April 12, 2014

Justice Stevens gets big traffic at WaPo with the specious theme of "fixing" the Constitution by adding a few words here and there.

The retired Justice has a new book called "Six Amendments: How and Why We Should Change the Constitution," and the WaPo op-ed is titled "Justice Stevens: The five extra words that can fix the Second Amendment." The op-ed went up yesterday and there are already nearly 3,000 comments. It's also #1 in "The Post Most" list in WaPo's sidebar. ("Most" what? Most clicked on? Most emailed? Most favored by whoever made the list?)

I'm only skimming the op-ed and reading the table of contents in the book, but how can this be any more than a literary device restating the Justice's old dissenting opinions as text to be inserted in the clauses of the Constitution that the majority interpreted in a manner he thinks is wrong? It's much too hard to amend the Constitution for any of this to be practical, and I doubt that Justice Stevens has any general serious enthusiasm for "fixing" the Constitution this way. If he gets to "fix" the Second Amendment — his text would cancel the individual right to bear arms — he's invigorating the movement to "fix" the Fourteenth Amendment by making the unborn into "persons." There's no end to this "fixing."

I remember listening to the agonizing of some of my colleagues over the Federal Marriage Amendment. My response was always: "That's not going to happen." Obviously not. Remember the old Flag Desecration Amendment? Didn't happen. If ever these things get anywhere near being taken seriously, our traditional, deep-rooted respect for the original document stirs to life.

Here's one iteration of that respect:


61 comments:

JPS said...

Justice Stevens recommends "adding five words to the text of the Second Amendment to make it unambiguously conform to the original intent of its draftsmen. As so amended, it would read:

"'A well regulated Militia, being necessary to the security of a free State, the right of the people to keep and bear Arms when serving in the Militia shall not be infringed.'"

I must defer to the Justice when it comes to the law, but not to politics, and here he's stealing a base.

First, I don't accept the premise that that was the intent, much less that Justice Stevens' version would "unambiguously conform" to it.

It's one thing to argue that the Framers' vision has been overtaken by events, that the Second Amendment has become obsolete and harmful and needs to be repealed/replaced. (I strenuously disagree with this argument, but it's at least honest and direct.) It's quite another to argue that the Framers unambiguously meant the Amendment to refer only to currently active militiamen.

And what kind of sense would that qualifier have made anyway? Were the Framers so worried that someone would object to militiamen bearing arms while serving that they had to write this into the Bill of Rights?

Rusty said...

Liberty is too important to put in the hands of the people.

rhhardin said...

He admits his dissents were wrong. He was just voting for what he wanted.

gspencer said...

The Constitution doesn't need to be fixed.

It needs to be obeyed.

A HUGE majority (okay, a guess, but 90% or more IMO) of what fedgov has NO underlying constitutional text.

Obedience would lessen a host of problems, from spending to giving us really low (if any*) income taxes.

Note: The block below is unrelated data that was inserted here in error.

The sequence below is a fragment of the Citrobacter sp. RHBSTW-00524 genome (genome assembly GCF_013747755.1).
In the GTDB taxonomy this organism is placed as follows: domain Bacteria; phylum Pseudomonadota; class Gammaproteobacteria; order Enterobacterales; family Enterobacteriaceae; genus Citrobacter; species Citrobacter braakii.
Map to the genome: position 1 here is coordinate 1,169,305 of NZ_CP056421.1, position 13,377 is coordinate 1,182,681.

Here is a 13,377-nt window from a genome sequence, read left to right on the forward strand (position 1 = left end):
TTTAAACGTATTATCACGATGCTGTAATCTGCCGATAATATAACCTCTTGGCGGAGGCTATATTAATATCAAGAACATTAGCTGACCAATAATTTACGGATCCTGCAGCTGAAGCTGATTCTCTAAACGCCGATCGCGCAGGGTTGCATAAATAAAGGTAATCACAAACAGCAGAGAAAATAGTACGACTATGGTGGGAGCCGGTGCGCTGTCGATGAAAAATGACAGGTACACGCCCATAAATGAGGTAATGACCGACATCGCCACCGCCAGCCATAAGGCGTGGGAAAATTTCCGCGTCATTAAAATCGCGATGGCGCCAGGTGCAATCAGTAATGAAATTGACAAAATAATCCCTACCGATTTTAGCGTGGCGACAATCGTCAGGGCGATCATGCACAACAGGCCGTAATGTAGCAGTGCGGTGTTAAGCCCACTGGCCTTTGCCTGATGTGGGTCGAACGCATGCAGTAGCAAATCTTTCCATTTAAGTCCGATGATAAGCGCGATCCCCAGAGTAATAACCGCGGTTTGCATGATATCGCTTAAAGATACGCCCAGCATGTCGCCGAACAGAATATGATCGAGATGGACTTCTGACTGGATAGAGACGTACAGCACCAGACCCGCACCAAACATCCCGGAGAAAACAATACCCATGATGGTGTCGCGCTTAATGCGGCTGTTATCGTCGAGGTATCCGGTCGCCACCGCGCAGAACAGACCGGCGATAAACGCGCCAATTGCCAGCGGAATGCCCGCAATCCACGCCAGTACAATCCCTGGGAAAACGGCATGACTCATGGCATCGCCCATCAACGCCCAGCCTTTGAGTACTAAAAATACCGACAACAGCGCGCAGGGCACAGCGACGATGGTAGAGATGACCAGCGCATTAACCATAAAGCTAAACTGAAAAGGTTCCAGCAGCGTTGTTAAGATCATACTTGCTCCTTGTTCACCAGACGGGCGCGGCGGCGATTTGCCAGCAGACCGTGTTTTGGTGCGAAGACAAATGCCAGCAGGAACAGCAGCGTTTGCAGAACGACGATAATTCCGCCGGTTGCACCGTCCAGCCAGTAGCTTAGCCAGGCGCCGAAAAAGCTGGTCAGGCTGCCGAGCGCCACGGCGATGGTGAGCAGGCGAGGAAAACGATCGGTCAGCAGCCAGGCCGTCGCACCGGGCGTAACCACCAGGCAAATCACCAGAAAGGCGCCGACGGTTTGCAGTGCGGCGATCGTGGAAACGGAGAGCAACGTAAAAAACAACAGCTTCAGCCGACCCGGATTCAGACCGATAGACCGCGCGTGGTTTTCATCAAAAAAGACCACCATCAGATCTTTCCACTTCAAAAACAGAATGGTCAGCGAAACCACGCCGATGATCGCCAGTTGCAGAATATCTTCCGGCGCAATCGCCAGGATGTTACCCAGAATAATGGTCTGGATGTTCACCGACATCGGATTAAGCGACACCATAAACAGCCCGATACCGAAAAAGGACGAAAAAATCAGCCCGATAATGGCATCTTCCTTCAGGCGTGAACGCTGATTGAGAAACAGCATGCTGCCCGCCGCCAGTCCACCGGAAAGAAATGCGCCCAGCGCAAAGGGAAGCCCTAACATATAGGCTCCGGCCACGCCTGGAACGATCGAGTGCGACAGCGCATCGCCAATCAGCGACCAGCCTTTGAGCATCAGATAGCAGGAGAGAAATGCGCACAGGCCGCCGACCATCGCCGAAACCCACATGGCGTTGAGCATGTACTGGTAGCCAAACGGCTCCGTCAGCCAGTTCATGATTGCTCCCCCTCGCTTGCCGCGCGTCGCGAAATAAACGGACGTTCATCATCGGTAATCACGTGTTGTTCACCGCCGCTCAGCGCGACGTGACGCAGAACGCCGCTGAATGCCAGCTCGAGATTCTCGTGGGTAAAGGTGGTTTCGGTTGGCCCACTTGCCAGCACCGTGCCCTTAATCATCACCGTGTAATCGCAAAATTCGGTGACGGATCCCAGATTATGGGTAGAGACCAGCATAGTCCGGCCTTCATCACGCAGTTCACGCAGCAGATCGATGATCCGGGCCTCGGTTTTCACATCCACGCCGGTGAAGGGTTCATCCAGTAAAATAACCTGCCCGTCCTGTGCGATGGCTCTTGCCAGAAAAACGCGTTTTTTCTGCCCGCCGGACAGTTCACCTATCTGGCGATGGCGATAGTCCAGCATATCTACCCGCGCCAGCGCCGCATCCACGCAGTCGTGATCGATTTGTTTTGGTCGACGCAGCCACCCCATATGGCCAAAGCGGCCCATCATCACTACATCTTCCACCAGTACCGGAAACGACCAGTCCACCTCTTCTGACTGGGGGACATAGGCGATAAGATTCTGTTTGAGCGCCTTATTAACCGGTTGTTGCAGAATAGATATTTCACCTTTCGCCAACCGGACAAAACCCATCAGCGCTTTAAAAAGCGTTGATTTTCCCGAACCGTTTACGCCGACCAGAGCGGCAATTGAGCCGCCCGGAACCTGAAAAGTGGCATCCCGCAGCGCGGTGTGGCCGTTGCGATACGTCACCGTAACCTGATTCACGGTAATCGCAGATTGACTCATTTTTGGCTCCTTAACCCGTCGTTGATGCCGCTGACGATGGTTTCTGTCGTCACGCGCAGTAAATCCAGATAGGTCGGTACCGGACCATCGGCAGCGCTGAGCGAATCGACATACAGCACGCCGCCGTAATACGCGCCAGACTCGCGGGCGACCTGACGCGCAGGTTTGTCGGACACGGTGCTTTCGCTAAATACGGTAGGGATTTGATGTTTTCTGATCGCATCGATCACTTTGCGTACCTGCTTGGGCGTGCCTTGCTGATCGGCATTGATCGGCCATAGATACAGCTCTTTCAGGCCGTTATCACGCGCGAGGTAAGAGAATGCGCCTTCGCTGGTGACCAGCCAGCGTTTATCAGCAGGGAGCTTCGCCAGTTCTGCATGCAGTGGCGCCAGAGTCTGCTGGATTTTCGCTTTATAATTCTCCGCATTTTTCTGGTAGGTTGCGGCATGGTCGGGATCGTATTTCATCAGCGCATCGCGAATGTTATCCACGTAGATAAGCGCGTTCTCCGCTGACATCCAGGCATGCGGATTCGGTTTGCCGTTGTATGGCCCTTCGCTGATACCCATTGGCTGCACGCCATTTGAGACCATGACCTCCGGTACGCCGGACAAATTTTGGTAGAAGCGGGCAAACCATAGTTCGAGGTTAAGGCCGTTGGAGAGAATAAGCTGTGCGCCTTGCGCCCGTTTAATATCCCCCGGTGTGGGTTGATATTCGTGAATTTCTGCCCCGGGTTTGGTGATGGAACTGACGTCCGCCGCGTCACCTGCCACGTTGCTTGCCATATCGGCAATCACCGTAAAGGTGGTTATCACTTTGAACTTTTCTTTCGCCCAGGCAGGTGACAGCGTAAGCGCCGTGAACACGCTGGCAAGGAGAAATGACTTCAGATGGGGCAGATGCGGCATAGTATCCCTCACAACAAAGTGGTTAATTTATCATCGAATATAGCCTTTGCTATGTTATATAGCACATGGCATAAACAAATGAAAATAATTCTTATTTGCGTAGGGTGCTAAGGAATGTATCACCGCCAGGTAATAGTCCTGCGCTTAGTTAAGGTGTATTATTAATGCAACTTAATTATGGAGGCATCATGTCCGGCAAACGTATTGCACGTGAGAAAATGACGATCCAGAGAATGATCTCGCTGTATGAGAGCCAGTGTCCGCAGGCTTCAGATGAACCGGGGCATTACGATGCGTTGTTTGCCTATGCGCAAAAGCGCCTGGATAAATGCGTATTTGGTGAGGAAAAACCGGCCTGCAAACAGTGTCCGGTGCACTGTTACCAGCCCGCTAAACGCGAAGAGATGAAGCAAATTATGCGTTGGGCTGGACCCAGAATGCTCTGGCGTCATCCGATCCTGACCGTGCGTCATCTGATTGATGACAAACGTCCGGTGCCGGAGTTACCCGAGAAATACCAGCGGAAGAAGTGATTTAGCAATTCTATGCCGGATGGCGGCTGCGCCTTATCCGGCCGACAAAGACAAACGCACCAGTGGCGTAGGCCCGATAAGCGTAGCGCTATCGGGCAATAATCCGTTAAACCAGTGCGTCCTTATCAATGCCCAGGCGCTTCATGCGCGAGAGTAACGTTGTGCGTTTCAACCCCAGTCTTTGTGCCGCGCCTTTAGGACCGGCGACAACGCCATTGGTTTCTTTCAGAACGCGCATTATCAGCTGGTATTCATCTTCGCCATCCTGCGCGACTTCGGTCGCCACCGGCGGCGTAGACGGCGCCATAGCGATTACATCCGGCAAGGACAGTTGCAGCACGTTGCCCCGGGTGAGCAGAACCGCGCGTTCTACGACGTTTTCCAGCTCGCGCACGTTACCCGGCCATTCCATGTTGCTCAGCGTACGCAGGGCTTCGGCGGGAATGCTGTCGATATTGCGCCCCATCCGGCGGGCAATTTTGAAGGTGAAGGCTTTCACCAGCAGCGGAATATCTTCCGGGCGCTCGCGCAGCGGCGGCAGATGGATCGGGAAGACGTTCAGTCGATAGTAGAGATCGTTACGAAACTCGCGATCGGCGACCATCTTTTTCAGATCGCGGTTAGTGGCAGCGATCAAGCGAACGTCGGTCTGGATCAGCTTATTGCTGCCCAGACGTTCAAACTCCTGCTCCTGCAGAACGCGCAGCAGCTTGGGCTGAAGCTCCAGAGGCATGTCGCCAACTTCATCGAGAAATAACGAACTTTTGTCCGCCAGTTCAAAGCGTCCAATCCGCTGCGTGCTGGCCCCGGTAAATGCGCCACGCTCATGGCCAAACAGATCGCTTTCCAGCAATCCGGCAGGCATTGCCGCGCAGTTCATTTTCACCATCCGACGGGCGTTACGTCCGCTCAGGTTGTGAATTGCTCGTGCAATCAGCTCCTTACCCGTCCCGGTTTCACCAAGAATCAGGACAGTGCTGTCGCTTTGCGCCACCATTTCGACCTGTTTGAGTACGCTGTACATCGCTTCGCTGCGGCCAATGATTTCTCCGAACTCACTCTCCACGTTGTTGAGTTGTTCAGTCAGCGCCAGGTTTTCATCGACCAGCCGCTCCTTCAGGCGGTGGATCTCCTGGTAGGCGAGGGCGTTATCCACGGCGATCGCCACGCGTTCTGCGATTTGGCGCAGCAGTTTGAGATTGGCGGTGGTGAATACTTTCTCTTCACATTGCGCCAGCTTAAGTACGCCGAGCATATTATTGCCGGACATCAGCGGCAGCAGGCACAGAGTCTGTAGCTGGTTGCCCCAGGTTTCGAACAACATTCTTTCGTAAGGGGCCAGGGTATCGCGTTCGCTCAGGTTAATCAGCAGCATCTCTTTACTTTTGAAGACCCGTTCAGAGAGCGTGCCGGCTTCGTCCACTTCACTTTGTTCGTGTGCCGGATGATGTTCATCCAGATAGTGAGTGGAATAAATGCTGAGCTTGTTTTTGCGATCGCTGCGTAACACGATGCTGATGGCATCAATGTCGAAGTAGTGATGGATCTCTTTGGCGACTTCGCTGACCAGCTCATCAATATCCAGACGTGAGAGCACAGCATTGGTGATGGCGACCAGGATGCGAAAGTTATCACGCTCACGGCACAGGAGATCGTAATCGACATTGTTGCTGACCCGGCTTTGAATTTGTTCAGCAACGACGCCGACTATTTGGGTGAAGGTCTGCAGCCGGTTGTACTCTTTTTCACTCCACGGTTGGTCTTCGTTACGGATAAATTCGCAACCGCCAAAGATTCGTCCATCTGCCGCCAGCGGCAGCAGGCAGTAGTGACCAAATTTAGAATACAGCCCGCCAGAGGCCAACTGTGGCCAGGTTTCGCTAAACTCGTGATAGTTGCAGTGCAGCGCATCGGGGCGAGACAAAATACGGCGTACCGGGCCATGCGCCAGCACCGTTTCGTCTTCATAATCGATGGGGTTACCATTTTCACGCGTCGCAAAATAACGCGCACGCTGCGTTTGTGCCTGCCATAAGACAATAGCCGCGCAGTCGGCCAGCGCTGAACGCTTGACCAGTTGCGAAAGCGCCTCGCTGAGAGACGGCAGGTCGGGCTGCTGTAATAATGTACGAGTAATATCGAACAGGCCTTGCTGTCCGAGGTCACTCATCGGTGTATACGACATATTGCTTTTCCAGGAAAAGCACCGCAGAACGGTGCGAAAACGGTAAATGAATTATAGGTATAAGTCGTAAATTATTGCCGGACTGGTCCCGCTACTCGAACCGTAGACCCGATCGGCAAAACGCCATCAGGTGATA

*The country ran without income taxes from 1776 to 1913. Beg. in 1913, the leviathan regulatory state began, with FDR being the first big instigator.

Obey it, yes. Fix it, unnecessary.

EDH said...

So, it was the text of the Constitution kept Justice Stevens' "mind from wandering". Well, he can "fix" that.

And it really doesn't matter if I'm wrong
I'm right...
I'm taking the time for a number of things
That weren't important yesterday.


Fixing a Hole

I'm fixing a hole where the rain gets in
And stops my mind from wandering
Where it will go
I'm filling the cracks that ran through the door
And kept my mind from wandering
Where it will go

And it really doesn't matter if I'm wrong
I'm right
Where I belong I'm right
Where I belong.
See the people standing there who disagree and never win
And wonder why they don't get in my door.

I'm painting the room in a colourful way
And when my mind is wandering
There I will go.

And it really doesn't matter if
I'm wrong I'm right
Where I belong I'm right
Where I belong.
Silly people run around they worry me
And never ask me why they don't get past my door.

I'm taking the time for a number of things
That weren't important yesterday
And I still go.
I'm fixing a hole where the rain gets in
And stops my mind from wandering
Where it will go.

Greg Hlatky said...

Sure, just get 2/3 of each house to pass it and 3/4 of the states to ratify. No problem!

Pogo is Only Mostly Dead said...

"... our traditional, deep-rooted respect for the original document stirs to life.

Excluding the SCOTUS, the Federal courts and most of Congress, progressives, Cass Sunstein, Harry Reid's land grab in Nevada, and and and...

Other than that, it's deeply respected.

Bob Boyd said...

Greg Hlatky said...
Sure, just get 2/3 of each house to pass it and 3/4 of the states to ratify. No problem!

And that would be the easy part.

David said...

One way to look at this is an admission of defeat.

He's (sort of) acknowledging that an amendment is needed to change the meaning.

If he really meant that, and his followers did, that would be progress.

Ann Althouse said...

"He admits his dissents were wrong. …"

"He's (sort of) acknowledging that an amendment is needed to change the meaning."